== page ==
Nick Charlton’s Maine football team ranks near the bottom in several key defensive categories among the nation’s FCS teams. Michael G. Seamans/Morning Sentinel

The Black Hole, the nickname given to the University of Maine’s defense, has always been a source of pride for the Black Bears football program.

It instills images of toughness and aggression and physicality and is usually the strong point of the team.

This year, however, Maine is reeling on defense, ranking among the nation’s worst teams in many defensive categories. And if the Black Bears are going to make a push for a Football Championship Subdivision playoff berth, the defense is going to have to make an abrupt turnaround.

Maine hopes that turnaround starts at noon Saturday when the Black Bears (1-3 overall, 0-2 Colonial Athletic Association) play Elon (2-3, 1-1) at Alfond Stadium in Orono. It is the first of back-to-back home games for the Black Bears, who are coming off a bye week and have seven games remaining, six in the CAA.

“Everything is right ahead of us, everything,” said senior safety Fofie Bazzie, a transfer from Maryland. “Those three losses don’t define who we are, they’re just one chapter of our story. Stay tuned. Understand that we are the Black Bears and we are always going to fight and claw to the end.”

Bazzie doesn’t need to look at the statistics to know the defense has to improve, but they are glaring.

Of the 123 schools in FCS, Maine ranks 105th in total defense (allowing 462.8 yards per game), 113th in pass defense (301.2 yards per game), 108th in scoring (39 points allowed per game) and 122nd in sacks (only two, for an FCS-worst seven yards).

Much of the problem has been giving up explosive plays – characterized as runs of 12 yards or more and passes of 15 yards or more.

In its first four games, Maine has allowed 46 such plays – 14 on the ground, 32 passing. The Black Bears have yielded four passing touchdowns of at least 50 yards.

Bazzie, who brings a high level of energy to every practice and game, said there is a simple solution:

“It starts with everyone knowing their assignment, then wanting to make a play,” he said. “You have to want to make a play, you have to have the mindset that we have to stop them. If we stay on the same page, if we think about making it a three-and-out on every play, we’ll be good. We’ve just got to be able to do what we do and go from there – play fast and play physical.”

Maine Coach Nick Charlton said explosive plays occur “when you’re not doing your job.”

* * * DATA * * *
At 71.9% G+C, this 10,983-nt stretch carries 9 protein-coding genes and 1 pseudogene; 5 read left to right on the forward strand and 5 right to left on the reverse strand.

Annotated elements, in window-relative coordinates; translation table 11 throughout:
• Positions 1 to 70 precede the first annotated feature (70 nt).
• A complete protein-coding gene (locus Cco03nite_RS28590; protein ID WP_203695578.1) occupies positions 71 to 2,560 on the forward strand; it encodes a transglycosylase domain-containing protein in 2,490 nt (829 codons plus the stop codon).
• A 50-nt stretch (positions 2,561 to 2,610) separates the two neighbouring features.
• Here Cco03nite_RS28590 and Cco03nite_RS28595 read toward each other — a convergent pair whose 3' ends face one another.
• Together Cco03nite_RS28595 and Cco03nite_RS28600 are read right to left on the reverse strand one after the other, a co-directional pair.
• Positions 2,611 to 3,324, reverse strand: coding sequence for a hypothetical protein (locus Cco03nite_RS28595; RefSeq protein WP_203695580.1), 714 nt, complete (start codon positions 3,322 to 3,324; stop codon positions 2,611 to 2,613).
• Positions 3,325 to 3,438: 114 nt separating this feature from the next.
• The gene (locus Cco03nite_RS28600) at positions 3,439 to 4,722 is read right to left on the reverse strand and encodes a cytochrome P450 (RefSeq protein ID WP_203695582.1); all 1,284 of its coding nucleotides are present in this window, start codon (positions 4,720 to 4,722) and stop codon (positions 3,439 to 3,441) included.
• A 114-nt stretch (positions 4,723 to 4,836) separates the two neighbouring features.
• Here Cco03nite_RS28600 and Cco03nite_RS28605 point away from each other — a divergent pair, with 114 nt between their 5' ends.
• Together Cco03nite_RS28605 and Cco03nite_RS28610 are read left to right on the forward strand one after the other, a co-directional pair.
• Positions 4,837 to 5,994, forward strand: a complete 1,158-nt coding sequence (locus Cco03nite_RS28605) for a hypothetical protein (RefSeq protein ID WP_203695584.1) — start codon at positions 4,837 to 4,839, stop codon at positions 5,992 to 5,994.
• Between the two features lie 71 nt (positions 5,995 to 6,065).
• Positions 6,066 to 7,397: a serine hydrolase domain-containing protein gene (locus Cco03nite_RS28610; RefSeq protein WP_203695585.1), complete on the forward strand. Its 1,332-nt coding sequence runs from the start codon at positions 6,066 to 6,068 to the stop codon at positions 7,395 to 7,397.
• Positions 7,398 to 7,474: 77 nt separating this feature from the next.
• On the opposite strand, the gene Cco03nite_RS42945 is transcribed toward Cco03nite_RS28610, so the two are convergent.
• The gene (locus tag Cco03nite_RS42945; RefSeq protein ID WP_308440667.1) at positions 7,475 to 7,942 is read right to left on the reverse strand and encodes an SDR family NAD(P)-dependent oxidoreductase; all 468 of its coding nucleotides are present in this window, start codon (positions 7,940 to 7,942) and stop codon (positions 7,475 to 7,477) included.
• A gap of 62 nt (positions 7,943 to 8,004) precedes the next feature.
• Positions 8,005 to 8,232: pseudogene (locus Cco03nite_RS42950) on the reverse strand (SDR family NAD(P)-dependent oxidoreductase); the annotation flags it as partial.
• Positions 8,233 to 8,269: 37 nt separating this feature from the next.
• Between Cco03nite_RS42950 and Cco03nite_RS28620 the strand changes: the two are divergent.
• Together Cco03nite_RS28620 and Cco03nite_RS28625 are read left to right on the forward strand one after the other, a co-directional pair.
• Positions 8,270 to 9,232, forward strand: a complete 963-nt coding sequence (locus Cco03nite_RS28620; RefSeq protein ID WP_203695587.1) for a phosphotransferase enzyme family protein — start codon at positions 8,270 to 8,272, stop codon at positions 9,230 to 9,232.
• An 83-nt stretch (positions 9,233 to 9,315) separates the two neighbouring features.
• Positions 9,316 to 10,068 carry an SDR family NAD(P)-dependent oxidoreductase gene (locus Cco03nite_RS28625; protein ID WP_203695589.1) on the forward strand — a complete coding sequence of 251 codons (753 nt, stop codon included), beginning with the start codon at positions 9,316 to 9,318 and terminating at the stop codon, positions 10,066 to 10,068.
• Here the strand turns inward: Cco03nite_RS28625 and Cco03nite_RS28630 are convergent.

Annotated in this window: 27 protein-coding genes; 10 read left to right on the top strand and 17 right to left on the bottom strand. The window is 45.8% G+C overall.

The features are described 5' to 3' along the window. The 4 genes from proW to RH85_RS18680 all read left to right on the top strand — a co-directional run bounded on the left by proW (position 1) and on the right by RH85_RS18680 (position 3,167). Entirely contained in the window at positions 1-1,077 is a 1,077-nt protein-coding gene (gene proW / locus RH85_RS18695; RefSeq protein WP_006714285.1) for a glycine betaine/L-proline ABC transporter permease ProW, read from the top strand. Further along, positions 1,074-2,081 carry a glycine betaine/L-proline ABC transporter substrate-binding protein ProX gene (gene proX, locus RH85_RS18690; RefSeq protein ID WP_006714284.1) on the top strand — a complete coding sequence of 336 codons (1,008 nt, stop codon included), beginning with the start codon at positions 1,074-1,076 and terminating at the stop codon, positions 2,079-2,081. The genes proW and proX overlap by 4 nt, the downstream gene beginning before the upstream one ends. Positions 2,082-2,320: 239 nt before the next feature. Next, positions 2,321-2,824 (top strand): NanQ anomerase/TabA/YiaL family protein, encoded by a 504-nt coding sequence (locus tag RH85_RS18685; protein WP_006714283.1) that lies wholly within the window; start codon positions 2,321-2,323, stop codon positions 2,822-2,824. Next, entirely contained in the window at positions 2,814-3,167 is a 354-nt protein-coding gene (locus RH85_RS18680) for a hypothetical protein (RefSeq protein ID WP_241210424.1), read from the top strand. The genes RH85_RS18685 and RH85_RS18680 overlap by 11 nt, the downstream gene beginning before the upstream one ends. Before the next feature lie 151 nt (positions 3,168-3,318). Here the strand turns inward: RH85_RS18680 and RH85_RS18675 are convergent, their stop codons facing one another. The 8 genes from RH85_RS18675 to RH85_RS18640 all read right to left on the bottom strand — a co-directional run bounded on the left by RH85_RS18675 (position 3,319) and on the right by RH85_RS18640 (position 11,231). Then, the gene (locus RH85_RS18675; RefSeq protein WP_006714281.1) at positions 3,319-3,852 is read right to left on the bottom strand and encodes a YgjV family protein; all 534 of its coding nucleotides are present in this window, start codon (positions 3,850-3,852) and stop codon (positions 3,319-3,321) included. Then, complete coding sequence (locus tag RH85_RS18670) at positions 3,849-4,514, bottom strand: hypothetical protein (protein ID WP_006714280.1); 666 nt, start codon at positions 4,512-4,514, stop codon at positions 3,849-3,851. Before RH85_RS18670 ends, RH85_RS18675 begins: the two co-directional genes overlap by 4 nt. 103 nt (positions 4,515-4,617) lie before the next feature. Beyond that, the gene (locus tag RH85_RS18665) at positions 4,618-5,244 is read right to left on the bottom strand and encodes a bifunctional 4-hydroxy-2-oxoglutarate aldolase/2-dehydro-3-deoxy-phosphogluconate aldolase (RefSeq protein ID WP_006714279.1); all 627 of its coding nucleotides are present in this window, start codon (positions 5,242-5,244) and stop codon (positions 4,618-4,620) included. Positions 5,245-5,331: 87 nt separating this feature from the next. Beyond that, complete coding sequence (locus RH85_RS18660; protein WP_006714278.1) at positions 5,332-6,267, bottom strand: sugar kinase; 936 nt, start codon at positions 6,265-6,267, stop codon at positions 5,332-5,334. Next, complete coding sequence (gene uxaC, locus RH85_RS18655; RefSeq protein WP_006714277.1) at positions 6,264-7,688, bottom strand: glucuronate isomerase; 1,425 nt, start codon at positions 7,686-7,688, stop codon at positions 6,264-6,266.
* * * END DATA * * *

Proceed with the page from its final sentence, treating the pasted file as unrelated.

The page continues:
Preventing them, he said, is about “communication, execution, and not pressing when you’re in a tough spot.”

He said one way to limit an opponent’s explosive plays is to create turnovers. Maine ranks in the middle in that category, tied for 62nd with three fumble recoveries and three interceptions.

Both Charlton and Bazzie know that has to improve, too.

“This is Division I football,” said Charlton. “Nobody is gifting us the ball; we’ve got to take it away. We’ve done a better job with takeaways the last couple of weeks, but now we’ve got to put together a complete game. That’s what we’re looking for.

“As we get into this stretch of games, a big part of it is focus and execution. It always comes down to just a couple of plays every game.”

Bazzie, who leads Maine with 39 tackles and four pass breakups, said takeaways are essential if the Black Bears want to win.

“That’s what it’s about,” he said. “We have to be able to get the ball back to the offense. We don’t want to be on the field too long. That’s when bad things tend to happen.

“The way we can get takeaways is to play with great eyes, read your keys and run to the ball. If we’re all running to the ball, things happen. Maybe the ball is tipped and the interception goes into your hands. Maybe you make a hit and the ball pops out and someone else who is running to the ball picks it up.

“But you’ve got to be able to read your keys. Do that, and everything will take care of itself.”

Bazzie said the bye week came at the right time for the Black Bears.

“We definitely needed the break,” he said. “It allowed us to regroup and get ready for this seven-game stretch.”

NOTES: Quarterback Joe Fagnano, who suffered a high ankle sprain in his right foot in Maine’s loss at James Madison on Sept. 11, is still out “indefinitely,” according to Charlton. Running back Elijah Barnwell, who leads Maine with 184 rushing yards, continues to recover from an ankle injury he suffered in the Northern Illinois loss, and defensive end Jamehl Wiley is still recovering from a leg injury he suffered in the win over Merrimack. It could be a game-time decision on both of them. … Derek Robertson will get his third start at quarterback. He has completed 46.5 percent of his passes (33 for 71) with one interception and two touchdown passes.

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